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During an April 6 visit to the Kellogg School, author Alice Schroeder detailed some of the investment insights that she gleaned from Warren Buffett as part of her research for a biography on the business icon.

Alice Schroeder

Buffett biographer reveals the real ‘Oracle of Omaha’

Author and financial analyst Alice Schroeder shares insider insights on billionaire investor Warren Buffett as part of Kellogg Distinguished Lecture Series

By Amy Trang

4/8/2009 - As the author of a biography about the famous investor and philanthropist Warren Buffett, Alice Schroeder is often asked the question, “What is the legendary businessman really like?”

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The answer is not simple, Schroeder explained during an April 6 visit to the Kellogg School. There is, after all, the Warren Buffett who dressed like Elvis for his annual Christmas card, and the Buffett who couldn’t get a date as a kid. But then there is Warren Buffett the “great white shark,” whose investments and business dealings have influenced millions — and made him a billionaire many times over.

Schroeder presented her insights to Kellogg students on the latter facet of Buffett, the 78-year-old chairman and CEO of Berkshire Hathaway, a holding company that owns firms like Dairy Queen and MidAmerican Energy. Schroeder is a former CPA and Morgan Stanley analyst who was granted exclusive access to Buffett for her book, The Snowball: Warren Buffett and the Business of Life (Bantam, 2008).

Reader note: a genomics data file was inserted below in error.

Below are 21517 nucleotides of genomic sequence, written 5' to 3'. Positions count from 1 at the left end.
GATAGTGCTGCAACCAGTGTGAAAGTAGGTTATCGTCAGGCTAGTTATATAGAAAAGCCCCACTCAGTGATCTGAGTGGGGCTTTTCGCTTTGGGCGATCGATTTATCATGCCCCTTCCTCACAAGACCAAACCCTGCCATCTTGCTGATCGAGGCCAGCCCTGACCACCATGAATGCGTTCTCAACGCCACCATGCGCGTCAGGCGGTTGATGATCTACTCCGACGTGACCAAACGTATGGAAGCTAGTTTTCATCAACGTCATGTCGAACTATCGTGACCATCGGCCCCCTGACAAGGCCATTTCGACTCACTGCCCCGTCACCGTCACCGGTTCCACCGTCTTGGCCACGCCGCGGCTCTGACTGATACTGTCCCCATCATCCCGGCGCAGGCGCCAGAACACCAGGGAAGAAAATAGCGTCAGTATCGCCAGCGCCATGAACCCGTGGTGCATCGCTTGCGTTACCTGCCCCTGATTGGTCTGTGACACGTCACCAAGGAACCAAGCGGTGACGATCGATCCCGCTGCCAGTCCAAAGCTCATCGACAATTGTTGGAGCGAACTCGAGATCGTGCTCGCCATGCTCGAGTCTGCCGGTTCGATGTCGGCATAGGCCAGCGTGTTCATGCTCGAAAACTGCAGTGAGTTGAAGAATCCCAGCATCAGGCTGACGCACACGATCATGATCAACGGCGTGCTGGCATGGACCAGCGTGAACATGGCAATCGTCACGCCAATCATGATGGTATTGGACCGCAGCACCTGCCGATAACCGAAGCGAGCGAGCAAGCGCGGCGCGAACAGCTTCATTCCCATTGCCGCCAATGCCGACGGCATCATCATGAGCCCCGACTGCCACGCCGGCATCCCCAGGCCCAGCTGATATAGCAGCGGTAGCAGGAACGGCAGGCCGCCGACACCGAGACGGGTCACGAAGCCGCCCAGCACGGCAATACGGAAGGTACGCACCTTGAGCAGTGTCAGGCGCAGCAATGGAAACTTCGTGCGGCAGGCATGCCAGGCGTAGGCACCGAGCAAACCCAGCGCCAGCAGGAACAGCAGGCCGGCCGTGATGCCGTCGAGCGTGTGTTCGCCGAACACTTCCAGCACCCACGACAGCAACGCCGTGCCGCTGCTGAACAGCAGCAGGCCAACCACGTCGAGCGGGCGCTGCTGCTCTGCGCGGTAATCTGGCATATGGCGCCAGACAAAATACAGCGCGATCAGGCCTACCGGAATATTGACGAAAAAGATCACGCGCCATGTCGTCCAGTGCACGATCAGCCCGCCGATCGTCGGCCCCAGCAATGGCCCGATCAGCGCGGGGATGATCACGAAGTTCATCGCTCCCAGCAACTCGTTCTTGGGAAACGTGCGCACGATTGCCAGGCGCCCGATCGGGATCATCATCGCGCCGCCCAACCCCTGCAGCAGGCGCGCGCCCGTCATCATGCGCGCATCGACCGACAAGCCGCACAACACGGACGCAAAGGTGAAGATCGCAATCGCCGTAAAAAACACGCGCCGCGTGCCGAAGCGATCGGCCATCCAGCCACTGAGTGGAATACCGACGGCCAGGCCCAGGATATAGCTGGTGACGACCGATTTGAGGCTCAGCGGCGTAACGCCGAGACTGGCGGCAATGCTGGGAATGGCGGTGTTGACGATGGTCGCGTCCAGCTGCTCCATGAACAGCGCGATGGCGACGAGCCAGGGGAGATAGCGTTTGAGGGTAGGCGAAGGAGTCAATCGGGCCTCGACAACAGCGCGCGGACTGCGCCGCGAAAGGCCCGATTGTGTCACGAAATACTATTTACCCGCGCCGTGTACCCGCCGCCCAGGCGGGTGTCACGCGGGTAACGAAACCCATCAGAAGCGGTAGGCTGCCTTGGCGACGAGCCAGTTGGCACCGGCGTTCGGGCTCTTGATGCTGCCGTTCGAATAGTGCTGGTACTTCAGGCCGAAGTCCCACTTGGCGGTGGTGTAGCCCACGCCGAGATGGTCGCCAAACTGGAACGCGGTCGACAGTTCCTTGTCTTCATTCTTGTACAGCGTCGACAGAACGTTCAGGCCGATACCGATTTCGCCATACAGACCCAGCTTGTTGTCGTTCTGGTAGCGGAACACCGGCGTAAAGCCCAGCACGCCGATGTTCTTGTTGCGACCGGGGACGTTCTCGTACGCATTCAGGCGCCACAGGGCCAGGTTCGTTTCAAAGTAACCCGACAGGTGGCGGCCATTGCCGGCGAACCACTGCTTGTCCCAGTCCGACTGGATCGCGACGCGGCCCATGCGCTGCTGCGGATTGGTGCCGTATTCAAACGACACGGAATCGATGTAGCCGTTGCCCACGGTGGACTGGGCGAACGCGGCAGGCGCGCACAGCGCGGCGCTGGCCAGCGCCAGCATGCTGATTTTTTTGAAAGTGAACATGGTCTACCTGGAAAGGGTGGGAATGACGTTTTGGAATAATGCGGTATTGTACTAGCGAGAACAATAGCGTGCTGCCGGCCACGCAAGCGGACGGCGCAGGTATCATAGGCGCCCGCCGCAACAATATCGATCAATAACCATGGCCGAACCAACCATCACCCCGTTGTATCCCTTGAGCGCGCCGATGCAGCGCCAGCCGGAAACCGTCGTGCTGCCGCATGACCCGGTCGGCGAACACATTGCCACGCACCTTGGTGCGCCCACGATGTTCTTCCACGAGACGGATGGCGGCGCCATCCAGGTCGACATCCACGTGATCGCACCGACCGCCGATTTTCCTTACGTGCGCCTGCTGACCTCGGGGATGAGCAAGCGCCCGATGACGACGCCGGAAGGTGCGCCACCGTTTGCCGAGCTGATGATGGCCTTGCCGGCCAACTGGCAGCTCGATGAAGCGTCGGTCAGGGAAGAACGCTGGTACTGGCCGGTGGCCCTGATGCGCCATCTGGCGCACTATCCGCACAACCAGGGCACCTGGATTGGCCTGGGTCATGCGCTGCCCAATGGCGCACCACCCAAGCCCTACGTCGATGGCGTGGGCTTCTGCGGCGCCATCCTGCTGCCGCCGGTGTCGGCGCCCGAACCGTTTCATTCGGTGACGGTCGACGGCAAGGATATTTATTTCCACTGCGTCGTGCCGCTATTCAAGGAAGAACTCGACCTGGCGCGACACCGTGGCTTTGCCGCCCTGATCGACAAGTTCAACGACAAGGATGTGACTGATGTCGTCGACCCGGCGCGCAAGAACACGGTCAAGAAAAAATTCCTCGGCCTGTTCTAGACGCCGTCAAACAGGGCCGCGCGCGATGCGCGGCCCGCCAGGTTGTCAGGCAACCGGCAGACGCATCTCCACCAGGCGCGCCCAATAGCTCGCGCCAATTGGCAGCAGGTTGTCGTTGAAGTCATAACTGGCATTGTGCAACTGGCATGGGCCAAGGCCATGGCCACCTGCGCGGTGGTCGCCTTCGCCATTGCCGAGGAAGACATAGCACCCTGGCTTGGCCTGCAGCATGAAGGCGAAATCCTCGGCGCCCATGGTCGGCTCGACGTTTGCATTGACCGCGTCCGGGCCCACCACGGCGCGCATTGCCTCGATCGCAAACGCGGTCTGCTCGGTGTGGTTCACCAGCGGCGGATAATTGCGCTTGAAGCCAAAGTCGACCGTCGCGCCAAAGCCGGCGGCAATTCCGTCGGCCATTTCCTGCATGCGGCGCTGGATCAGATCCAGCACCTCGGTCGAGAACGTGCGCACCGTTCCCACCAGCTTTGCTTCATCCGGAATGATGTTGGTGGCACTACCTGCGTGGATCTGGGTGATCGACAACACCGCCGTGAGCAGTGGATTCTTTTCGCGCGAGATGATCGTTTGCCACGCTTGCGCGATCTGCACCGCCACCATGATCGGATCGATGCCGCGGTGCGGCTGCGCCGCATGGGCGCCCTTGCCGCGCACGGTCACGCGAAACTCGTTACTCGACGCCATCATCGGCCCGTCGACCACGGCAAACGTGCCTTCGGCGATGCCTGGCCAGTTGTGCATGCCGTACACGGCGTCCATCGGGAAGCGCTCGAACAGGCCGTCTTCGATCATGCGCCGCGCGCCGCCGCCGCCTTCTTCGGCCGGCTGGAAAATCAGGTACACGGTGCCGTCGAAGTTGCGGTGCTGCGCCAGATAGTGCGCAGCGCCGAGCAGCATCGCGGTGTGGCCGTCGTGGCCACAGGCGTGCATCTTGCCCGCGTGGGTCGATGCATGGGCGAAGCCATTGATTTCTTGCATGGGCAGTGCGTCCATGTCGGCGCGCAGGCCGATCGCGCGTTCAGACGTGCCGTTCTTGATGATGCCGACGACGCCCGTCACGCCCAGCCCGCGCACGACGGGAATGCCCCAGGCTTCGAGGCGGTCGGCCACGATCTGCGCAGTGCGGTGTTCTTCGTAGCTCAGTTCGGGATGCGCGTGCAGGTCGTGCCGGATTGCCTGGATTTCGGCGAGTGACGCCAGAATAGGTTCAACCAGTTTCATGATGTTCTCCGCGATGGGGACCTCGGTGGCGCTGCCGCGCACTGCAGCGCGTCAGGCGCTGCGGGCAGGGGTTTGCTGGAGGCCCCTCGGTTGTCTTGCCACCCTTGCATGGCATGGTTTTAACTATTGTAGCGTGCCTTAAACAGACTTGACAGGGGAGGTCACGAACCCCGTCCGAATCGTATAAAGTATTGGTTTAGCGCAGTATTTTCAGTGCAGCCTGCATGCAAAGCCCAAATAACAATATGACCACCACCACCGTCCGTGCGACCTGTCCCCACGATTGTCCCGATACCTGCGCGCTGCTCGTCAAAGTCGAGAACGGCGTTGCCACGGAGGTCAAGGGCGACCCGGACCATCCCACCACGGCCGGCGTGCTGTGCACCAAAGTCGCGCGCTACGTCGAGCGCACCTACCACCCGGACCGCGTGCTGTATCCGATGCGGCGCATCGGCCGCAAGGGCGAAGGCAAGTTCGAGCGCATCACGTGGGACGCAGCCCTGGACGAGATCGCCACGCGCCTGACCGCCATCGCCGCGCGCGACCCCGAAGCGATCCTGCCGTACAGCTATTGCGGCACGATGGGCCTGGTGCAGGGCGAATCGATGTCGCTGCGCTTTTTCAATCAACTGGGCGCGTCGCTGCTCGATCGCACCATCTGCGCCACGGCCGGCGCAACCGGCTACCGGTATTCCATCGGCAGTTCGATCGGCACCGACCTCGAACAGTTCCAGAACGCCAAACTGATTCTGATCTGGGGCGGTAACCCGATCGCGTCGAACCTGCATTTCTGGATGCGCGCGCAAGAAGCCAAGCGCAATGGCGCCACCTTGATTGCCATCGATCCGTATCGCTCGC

She explained that Buffett, a renowned “value investor,” tends to seek deals that fall into one of three categories. He acquires companies that have a brand value, such as See’s Candies. He also tends to invest in companies that have low-cost operations, such as GEICO insurance. Firms that have a chokehold in their market also appeal to Buffett, Schroeder said.

Buffett often uses an “and then what?” framework when considering potential investments so that he can better predict the future beyond the present circumstances, Schroeder said. Part of that forward thinking stems from Buffett’s childhood, when he saw his grandfather’s grocery business fail while his father’s investment firm enjoyed success.

“Seeing long-term trends are important in how Warren Buffett makes his decisions,” she said. “[To him,] nothing is unforeseeable.”

Schroeder also said that Buffett keeps a mental scorecard that guides his investment decisions — even when the rest of the world seems headed in another direction. For instance, in 2002 he declaimed that derivatives were weapons of financial mass destruction.

“He’s very tough,” Schroeder said. “He’s ruthless when he wants to be. He sees reality very clearly.”

Now approaching 80, Buffett does have fears about mortality, Schroeder said, but she emphasized that he still wishes to accomplish more in his life.

“His legacy is his teaching,” Schroeder said. “He wants to have an influence on people’s ideas on investing.”

Schroeder’s visit was the latest in the Kellogg Distinguished Lecture Series and was sponsored by the Kellogg School Office of the Dean. The initiative brings preeminent thought leaders from academia, journalism and business to campus to address key issues and leadership challenges confronting managers today.